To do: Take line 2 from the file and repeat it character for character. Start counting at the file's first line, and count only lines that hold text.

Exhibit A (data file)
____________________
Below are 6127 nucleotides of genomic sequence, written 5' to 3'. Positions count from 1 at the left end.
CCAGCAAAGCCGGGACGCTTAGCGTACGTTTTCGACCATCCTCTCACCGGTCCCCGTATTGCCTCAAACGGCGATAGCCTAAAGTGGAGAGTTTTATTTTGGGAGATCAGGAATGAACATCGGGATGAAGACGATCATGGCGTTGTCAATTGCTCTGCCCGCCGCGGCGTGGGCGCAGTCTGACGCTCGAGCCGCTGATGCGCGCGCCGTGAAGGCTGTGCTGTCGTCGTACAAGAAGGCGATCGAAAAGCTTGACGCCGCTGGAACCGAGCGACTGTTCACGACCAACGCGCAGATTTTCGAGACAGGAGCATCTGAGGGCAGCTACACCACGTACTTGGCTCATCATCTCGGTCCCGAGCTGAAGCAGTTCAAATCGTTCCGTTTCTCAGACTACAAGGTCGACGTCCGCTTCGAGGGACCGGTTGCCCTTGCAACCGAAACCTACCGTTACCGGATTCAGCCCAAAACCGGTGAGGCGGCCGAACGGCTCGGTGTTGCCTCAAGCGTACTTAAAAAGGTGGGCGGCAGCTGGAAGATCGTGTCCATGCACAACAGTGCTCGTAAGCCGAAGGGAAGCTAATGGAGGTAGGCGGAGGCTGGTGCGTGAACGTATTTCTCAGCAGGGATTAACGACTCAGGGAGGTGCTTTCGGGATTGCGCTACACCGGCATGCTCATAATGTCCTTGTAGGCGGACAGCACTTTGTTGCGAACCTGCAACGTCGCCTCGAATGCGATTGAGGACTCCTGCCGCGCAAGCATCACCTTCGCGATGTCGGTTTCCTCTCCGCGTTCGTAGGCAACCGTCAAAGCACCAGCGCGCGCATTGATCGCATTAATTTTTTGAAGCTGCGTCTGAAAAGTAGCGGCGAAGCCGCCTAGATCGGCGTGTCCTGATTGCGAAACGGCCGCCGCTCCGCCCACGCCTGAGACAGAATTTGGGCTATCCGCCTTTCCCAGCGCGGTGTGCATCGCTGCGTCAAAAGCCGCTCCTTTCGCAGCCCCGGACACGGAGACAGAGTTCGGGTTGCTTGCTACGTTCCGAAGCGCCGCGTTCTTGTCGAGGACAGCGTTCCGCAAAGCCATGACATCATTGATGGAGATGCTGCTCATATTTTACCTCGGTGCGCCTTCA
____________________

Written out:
CCAGCAAAGCCGGGACGCTTAGCGTACGTTTTCGACCATCCTCTCACCGGTCCCCGTATTGCCTCAAACGGCGATAGCCTAAAGTGGAGAGTTTTATTTTGGGAGATCAGGAATGAACATCGGGATGAAGACGATCATGGCGTTGTCAATTGCTCTGCCCGCCGCGGCGTGGGCGCAGTCTGACGCTCGAGCCGCTGATGCGCGCGCCGTGAAGGCTGTGCTGTCGTCGTACAAGAAGGCGATCGAAAAGCTTGACGCCGCTGGAACCGAGCGACTGTTCACGACCAACGCGCAGATTTTCGAGACAGGAGCATCTGAGGGCAGCTACACCACGTACTTGGCTCATCATCTCGGTCCCGAGCTGAAGCAGTTCAAATCGTTCCGTTTCTCAGACTACAAGGTCGACGTCCGCTTCGAGGGACCGGTTGCCCTTGCAACCGAAACCTACCGTTACCGGATTCAGCCCAAAACCGGTGAGGCGGCCGAACGGCTCGGTGTTGCCTCAAGCGTACTTAAAAAGGTGGGCGGCAGCTGGAAGATCGTGTCCATGCACAACAGTGCTCGTAAGCCGAAGGGAAGCTAATGGAGGTAGGCGGAGGCTGGTGCGTGAACGTATTTCTCAGCAGGGATTAACGACTCAGGGAGGTGCTTTCGGGATTGCGCTACACCGGCATGCTCATAATGTCCTTGTAGGCGGACAGCACTTTGTTGCGAACCTGCAACGTCGCCTCGAATGCGATTGAGGACTCCTGCCGCGCAAGCATCACCTTCGCGATGTCGGTTTCCTCTCCGCGTTCGTAGGCAACCGTCAAAGCACCAGCGCGCGCATTGATCGCATTAATTTTTTGAAGCTGCGTCTGAAAAGTAGCGGCGAAGCCGCCTAGATCGGCGTGTCCTGATTGCGAAACGGCCGCCGCTCCGCCCACGCCTGAGACAGAATTTGGGCTATCCGCCTTTCCCAGCGCGGTGTGCATCGCTGCGTCAAAAGCCGCTCCTTTCGCAGCCCCGGACACGGAGACAGAGTTCGGGTTGCTTGCTACGTTCCGAAGCGCCGCGTTCTTGTCGAGGACAGCGTTCCGCAAAGCCATGACATCATTGATGGAGATGCTGCTCATATTTTACCTCGGTGCGCCTTCA